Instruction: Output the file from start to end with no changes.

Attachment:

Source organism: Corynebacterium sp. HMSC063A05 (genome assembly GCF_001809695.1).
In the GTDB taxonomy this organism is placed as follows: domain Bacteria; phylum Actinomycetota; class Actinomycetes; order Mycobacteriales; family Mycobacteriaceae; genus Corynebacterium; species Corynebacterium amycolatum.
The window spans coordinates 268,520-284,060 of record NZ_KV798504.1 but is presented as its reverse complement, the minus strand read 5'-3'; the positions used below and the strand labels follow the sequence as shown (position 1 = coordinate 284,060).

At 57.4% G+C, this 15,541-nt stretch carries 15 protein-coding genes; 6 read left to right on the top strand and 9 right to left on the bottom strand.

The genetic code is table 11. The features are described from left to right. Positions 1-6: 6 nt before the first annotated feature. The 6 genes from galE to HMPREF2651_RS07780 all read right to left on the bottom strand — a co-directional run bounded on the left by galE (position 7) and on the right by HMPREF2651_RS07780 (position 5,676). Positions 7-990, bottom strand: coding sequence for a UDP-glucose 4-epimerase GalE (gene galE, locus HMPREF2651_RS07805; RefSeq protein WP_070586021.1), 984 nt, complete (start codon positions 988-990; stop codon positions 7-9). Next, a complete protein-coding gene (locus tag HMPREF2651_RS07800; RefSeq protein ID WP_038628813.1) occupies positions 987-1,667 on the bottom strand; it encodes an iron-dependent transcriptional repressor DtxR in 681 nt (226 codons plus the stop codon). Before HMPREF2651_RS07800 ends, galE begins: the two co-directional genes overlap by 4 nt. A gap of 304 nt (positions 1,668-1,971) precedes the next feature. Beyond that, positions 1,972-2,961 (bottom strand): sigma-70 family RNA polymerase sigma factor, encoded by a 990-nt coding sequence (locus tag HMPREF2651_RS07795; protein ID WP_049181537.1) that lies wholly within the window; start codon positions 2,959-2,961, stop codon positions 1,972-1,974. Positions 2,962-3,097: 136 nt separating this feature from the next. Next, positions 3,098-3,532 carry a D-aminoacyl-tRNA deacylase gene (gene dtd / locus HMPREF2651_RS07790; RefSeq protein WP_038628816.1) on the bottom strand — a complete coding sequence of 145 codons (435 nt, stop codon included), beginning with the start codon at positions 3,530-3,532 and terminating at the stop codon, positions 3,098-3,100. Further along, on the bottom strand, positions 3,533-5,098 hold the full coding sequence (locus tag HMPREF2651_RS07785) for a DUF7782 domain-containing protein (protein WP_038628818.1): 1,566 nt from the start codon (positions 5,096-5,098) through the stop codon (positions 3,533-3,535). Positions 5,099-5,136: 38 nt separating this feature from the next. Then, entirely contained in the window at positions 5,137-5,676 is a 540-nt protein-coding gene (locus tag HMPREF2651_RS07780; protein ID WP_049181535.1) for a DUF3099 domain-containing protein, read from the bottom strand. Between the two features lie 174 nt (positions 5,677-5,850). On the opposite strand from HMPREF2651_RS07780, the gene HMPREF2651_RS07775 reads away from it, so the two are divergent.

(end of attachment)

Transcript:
Source organism: Corynebacterium sp. HMSC063A05 (genome assembly GCF_001809695.1).
In the GTDB taxonomy this organism is placed as follows: domain Bacteria; phylum Actinomycetota; class Actinomycetes; order Mycobacteriales; family Mycobacteriaceae; genus Corynebacterium; species Corynebacterium amycolatum.
The window spans coordinates 268,520-284,060 of record NZ_KV798504.1 but is presented as its reverse complement, the minus strand read 5'-3'; the positions used below and the strand labels follow the sequence as shown (position 1 = coordinate 284,060).

At 57.4% G+C, this 15,541-nt stretch carries 15 protein-coding genes; 6 read left to right on the top strand and 9 right to left on the bottom strand.

The genetic code is table 11. The features are described from left to right. Positions 1-6: 6 nt before the first annotated feature. The 6 genes from galE to HMPREF2651_RS07780 all read right to left on the bottom strand — a co-directional run bounded on the left by galE (position 7) and on the right by HMPREF2651_RS07780 (position 5,676). Positions 7-990, bottom strand: coding sequence for a UDP-glucose 4-epimerase GalE (gene galE, locus HMPREF2651_RS07805; RefSeq protein WP_070586021.1), 984 nt, complete (start codon positions 988-990; stop codon positions 7-9). Next, a complete protein-coding gene (locus tag HMPREF2651_RS07800; RefSeq protein ID WP_038628813.1) occupies positions 987-1,667 on the bottom strand; it encodes an iron-dependent transcriptional repressor DtxR in 681 nt (226 codons plus the stop codon). Before HMPREF2651_RS07800 ends, galE begins: the two co-directional genes overlap by 4 nt. A gap of 304 nt (positions 1,668-1,971) precedes the next feature. Beyond that, positions 1,972-2,961 (bottom strand): sigma-70 family RNA polymerase sigma factor, encoded by a 990-nt coding sequence (locus tag HMPREF2651_RS07795; protein ID WP_049181537.1) that lies wholly within the window; start codon positions 2,959-2,961, stop codon positions 1,972-1,974. Positions 2,962-3,097: 136 nt separating this feature from the next. Next, positions 3,098-3,532 carry a D-aminoacyl-tRNA deacylase gene (gene dtd / locus HMPREF2651_RS07790; RefSeq protein WP_038628816.1) on the bottom strand — a complete coding sequence of 145 codons (435 nt, stop codon included), beginning with the start codon at positions 3,530-3,532 and terminating at the stop codon, positions 3,098-3,100. Further along, on the bottom strand, positions 3,533-5,098 hold the full coding sequence (locus tag HMPREF2651_RS07785) for a DUF7782 domain-containing protein (protein WP_038628818.1): 1,566 nt from the start codon (positions 5,096-5,098) through the stop codon (positions 3,533-3,535). Positions 5,099-5,136: 38 nt separating this feature from the next. Then, entirely contained in the window at positions 5,137-5,676 is a 540-nt protein-coding gene (locus tag HMPREF2651_RS07780; protein ID WP_049181535.1) for a DUF3099 domain-containing protein, read from the bottom strand. Between the two features lie 174 nt (positions 5,677-5,850). On the opposite strand from HMPREF2651_RS07780, the gene HMPREF2651_RS07775 reads away from it, so the two are divergent.